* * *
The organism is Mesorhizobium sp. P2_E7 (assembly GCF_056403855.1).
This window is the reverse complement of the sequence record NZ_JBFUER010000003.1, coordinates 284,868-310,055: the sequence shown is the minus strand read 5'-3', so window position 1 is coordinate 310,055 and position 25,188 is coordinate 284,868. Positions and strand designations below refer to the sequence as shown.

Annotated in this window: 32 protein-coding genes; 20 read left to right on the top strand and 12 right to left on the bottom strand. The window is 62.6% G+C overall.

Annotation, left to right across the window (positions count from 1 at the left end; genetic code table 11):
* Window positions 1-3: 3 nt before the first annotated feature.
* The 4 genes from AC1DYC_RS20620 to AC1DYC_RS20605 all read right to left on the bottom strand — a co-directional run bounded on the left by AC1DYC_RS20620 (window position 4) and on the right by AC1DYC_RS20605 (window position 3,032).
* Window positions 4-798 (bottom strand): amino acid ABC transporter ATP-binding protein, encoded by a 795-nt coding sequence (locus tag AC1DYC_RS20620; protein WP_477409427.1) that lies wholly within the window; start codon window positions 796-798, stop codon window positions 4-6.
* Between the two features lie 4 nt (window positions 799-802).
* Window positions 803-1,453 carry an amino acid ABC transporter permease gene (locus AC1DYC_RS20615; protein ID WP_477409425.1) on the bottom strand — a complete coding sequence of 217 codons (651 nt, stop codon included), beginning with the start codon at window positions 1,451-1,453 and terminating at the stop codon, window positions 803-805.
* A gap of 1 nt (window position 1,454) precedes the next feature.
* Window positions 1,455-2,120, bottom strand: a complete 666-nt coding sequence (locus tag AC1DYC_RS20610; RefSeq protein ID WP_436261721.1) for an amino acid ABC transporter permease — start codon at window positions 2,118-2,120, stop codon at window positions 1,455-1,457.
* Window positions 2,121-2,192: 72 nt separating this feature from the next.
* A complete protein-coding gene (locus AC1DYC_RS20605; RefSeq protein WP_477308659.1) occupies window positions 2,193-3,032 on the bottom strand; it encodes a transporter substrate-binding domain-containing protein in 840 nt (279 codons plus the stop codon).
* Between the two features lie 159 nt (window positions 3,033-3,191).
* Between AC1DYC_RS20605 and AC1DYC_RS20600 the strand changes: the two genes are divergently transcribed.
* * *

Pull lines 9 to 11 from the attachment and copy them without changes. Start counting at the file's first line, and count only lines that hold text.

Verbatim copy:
* Window positions 803-1,453 carry an amino acid ABC transporter permease gene (locus AC1DYC_RS20615; protein ID WP_477409425.1) on the bottom strand — a complete coding sequence of 217 codons (651 nt, stop codon included), beginning with the start codon at window positions 1,451-1,453 and terminating at the stop codon, window positions 803-805.
* A gap of 1 nt (window position 1,454) precedes the next feature.
* Window positions 1,455-2,120, bottom strand: a complete 666-nt coding sequence (locus tag AC1DYC_RS20610; RefSeq protein ID WP_436261721.1) for an amino acid ABC transporter permease — start codon at window positions 2,118-2,120, stop codon at window positions 1,455-1,457.